The food of any given country or region always speaks volumes of it’s history and culture, apart from the geographical and topographical factors. Quesadillas are a part of mexican cuisine, created mostly with ingredients native to Mexico as well as those brought over by the Spanish, with some new influences since then.
Mexican cuisine is closely tied to the culture, social structure and popular traditions of the country along with some socio-cultural influences from Europe. Eventually these ingredients and cooking techniques, being culturally influenced, are tied to the cultural symbolism. For the same reason, Mexican cuisine has been cited as an example of the Intangible Cultural Heritage of Humanity by UNESCO.
Among the staples that remain native to Mexico are beans, corn and chilli peppers; while among the ones introduced by the Europeans, includes meat from domesticated animals, dairy products (especially cheese) and a number of herbs and spices in bulk.
Quesadilla (pronunciation: kesa-di-ah) is one of the popular attractions of the Mexican street food. Quesadilla had originated in the colonial Mexico but has evolved as a dish from time to time after being experimented over and over and is now known in variations across regions: American Quesadilla, Mexican Quesadilla, et al.
Mexican Quesadilla is primarily prepared from tortilla (pronounced as tohr/tee/yah) that has been stuffed with Mexican staples like corn, kidney beans, salsa, peppers, et al. Tortilla is a thin flat bread made of flour or maize flour, often similar to Roti in India.
The image is a representational image. The recipe shared here will yield you slightly different ones! Take a look:
Recipe: Quesadillas made with Roti Tortillas
For the Tortillas:
Flour – 3 cups
Salt – to taste
Oil – 2 tbsp
Water – Enough to knead the dough soft
For the Stuffing:
Carrots – 3/4 cup – shredded
Cabbage – 1/2 cup – shredded
Onion – 1/4 cup – shredded
Green Bell Pepper – 1/2 Cup -julienned
Rajma (Kidney Beans) – 2 cups – boiled
Corn Kernels – 1 cup – boiled
Red Pepper Sauce/ Red Chilli Sauce – 1 tbsp
Vinegar – 1 tbsp
Pepper powder – 1/2 tsp
Red Pepper flakes – 1/2 tsp
Salt – to taste
Grated Cheddar Cheese – 2 Cups
Cheese Spread – to taste (optional)
Red Bell Pepper -1 – finely chopped
Dry Red Chillies
Green Chilly – 1 – finely chopped
Tomatoes – 4 medium sized (chopped into 1 inch chunks)
Garlic – 2 cloves
Heat some olive oil in a small vok or sauce pan. Add the red Bell Peppers, garlic cloves, green chillies and dry red chillies. Let it smoke. Add half of the tomatoes. Let them cook. Mash them into a coarse paste using a hand masher. Cook the tomatoes and take off the stove. Once the mixture cools for about 10-15 mins, add it into a mixie/ blender bowl along with the remaining tomatoes. Crush it into a coarse paste, take out in a bowl and let it cool in a refrigerator.
Left-over rotis (without ghee) of the morning can be used as Tortillas. However, if you want to make fresh ones, here’s the procedure.
Take flour in a bowl. Add salt and oil. Keep adding little of water as you keep mixing the flour and knead a soft dough (not the harder one) into a pliable consistency.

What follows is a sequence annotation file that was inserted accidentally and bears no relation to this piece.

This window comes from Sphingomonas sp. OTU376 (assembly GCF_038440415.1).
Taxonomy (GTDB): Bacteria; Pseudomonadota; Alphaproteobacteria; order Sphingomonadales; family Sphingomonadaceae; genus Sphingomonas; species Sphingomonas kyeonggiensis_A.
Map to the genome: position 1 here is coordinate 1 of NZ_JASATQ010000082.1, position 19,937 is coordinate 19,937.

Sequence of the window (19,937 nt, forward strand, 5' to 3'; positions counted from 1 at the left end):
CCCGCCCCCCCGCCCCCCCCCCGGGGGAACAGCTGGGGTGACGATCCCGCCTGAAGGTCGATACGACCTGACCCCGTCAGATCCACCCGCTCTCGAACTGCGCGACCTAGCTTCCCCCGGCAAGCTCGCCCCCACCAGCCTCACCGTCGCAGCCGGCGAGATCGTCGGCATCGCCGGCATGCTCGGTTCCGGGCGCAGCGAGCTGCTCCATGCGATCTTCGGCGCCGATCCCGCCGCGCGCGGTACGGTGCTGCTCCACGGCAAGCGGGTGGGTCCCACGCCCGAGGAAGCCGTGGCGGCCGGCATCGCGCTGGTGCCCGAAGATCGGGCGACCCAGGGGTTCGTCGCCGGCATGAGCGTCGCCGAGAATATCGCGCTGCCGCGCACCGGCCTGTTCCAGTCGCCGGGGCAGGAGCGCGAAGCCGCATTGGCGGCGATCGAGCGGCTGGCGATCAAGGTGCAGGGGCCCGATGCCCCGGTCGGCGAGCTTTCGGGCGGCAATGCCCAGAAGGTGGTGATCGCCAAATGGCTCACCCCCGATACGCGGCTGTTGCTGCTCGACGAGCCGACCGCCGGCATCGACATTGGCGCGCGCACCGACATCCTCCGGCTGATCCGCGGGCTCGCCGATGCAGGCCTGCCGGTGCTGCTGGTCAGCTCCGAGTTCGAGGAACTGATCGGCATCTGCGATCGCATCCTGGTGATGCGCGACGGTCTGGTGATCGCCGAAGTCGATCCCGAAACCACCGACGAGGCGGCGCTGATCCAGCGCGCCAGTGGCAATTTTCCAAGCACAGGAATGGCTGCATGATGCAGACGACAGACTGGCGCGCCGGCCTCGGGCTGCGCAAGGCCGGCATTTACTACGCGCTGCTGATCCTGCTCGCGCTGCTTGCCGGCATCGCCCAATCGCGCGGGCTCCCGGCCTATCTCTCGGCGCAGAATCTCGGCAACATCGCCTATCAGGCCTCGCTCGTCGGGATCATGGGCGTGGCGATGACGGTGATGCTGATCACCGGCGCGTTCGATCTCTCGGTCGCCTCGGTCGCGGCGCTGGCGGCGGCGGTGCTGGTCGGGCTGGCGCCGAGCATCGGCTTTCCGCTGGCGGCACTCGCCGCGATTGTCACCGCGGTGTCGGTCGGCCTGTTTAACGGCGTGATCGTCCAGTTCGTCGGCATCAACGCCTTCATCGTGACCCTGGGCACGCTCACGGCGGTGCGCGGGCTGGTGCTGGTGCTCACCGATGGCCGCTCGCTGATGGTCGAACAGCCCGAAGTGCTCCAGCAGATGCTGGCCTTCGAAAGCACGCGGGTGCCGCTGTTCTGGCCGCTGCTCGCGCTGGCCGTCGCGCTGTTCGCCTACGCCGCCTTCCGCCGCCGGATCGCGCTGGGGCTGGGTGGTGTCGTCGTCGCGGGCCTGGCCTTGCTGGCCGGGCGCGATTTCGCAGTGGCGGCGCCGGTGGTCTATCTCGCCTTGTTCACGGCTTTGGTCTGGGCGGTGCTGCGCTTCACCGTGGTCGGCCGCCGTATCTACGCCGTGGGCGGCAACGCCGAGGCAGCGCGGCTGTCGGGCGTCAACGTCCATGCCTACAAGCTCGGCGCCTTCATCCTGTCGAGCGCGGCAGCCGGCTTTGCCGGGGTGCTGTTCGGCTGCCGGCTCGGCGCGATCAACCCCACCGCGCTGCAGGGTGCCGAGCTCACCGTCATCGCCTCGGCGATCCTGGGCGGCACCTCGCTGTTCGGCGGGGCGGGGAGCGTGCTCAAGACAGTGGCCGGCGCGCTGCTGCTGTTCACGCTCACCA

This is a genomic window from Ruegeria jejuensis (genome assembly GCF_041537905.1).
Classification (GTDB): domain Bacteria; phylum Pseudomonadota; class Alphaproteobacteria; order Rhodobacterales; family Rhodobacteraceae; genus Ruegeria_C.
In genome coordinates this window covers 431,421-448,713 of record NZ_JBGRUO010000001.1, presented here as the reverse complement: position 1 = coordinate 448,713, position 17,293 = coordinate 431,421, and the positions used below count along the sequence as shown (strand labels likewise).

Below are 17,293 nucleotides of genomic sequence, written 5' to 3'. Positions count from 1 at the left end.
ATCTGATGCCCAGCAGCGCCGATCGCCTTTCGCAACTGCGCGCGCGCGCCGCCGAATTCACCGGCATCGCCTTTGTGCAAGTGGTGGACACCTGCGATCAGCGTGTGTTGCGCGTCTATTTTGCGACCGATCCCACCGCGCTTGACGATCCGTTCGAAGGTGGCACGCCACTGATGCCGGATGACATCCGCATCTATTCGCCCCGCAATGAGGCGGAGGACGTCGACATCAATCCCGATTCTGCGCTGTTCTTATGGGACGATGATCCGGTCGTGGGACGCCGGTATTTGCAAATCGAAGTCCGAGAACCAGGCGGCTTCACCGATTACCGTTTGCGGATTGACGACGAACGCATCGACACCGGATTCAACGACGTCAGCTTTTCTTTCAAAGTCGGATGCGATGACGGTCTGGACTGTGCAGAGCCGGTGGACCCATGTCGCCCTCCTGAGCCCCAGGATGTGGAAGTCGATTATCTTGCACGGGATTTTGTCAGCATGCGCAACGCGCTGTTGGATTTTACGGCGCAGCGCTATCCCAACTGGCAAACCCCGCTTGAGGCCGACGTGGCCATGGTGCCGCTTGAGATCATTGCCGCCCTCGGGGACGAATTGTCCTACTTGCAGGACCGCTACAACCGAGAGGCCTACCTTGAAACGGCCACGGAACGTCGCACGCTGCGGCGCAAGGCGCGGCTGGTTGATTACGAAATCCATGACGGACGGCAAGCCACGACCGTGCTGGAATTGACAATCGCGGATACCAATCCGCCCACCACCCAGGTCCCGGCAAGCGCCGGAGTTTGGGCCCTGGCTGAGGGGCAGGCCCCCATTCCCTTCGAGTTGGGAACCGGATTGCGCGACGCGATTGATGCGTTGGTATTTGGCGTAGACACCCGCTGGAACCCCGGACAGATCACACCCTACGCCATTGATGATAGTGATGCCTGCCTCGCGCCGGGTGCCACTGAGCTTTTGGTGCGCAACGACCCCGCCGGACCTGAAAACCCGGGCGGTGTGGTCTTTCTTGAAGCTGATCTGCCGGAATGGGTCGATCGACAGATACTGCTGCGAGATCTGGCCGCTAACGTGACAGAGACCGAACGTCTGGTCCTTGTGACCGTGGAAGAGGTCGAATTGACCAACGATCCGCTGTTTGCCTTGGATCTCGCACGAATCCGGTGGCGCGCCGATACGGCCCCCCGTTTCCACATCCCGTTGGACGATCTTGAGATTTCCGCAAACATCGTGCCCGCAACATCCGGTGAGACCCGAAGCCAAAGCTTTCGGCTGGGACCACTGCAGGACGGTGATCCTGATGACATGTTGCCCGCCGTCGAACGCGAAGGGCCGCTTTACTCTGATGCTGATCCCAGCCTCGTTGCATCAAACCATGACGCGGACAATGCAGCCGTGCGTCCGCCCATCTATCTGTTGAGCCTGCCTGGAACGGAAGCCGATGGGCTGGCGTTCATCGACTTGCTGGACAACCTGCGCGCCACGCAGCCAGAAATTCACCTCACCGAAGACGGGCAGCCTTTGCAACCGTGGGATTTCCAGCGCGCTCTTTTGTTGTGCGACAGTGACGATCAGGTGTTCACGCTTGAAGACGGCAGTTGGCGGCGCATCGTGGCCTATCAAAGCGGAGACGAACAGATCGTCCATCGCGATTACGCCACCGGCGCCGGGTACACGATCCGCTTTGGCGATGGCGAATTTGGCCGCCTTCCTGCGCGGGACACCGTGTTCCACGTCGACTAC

Make small balls (about the size you can hold in your palm) out of the dough. About 8-9 should be okay. Roll them out flat using a rolling pin. You should be getting 14-15cm round rotis, preferably thin.
Place them, one at a time on a pan and cook each side twice. Take out in a plate and keep aside. Do not cover.
Heat about 3 tbsp oil in a vok. Add salt and pepper. Add onions and saute till their skin becomes a little pink. Put in the bell peppers and other grated vegetables and saute till the retained water steams out. Add the vinegar and sauce. Saute will till the sauce gets absorbed.
Let the mixture cool for 5-10 mins and fold in the corn kernels (They needn’t be cooked with the sauce, it’s fresh boiled taste adds to the beauty.) While it cools, Mash the boiled rajma with a hand-masher and not in the mixie. A little coarse mixture will be good.
Now place one tortilla on a baking dish. Spread 1/2 tbsp of the Salsa you made. Add the sauted vegetables and spread it over. Add some grated cheese and red pepper flakes. Cover it with another tortilla. spread some salsa followed by the mashed kidney beans/ rajma. Add grated Cheese and some red pepper flakes. Take another tortilla and spread it with salsa and put it upside down, facing the rajma. The top layer may be spread over with cheese spread or simply greased with 1/2 tbsp of cooking oil. Cut this cake into six to 8 pieces.
Pre-heat the oven at 220 degree celsius for 10-15 mins. Place the Quesadilla and bake for about 5-10 mins. This is just to melt the cheese and get the tortilla crisper.
Repeat the same for other tortilla cakes.
If you are left with 2-3 tortillas, just cut them into quarters and shallow fry them while the Quesadilla gets baked. Drain excess oil in a paper-napkin and sprinkle some salt, red pepper flakes and Grated Cheese.
Take a serving dish. Place the fried tortillas all sides. Place the baked Quesadilla chunks at the centre. Garnish with some grated Cheese. Serve hot with chilled Salsa and a peppered cheese spread as another dip.
Makes a Meal with:
Quesadilla in itself makes a great meal or a quick snack!
You might just keep sipping on some Tangy or sweet juice along side.
Some white wine or plain vodka too would be good to go if you’re up for the high spirits!
Cheese, Corn and kidney beans remain to be integral ingredients of the Quesadilla. Rest of the ingredients can be replaced or experimented with.
You can use marinated and shredded paneer (cottage cheese) in the stuffing. Non-vegetarians may use chicken or prawns that are well marinated in chilli, lime juice and other ingredients of choice.
Sauces can be experimented with and you may use some other tangy-spicy sauce.
Fresh Lettuce leaves (not shredded) spread over the tortilla after the salsa. Here, you may remove shredded cabbage.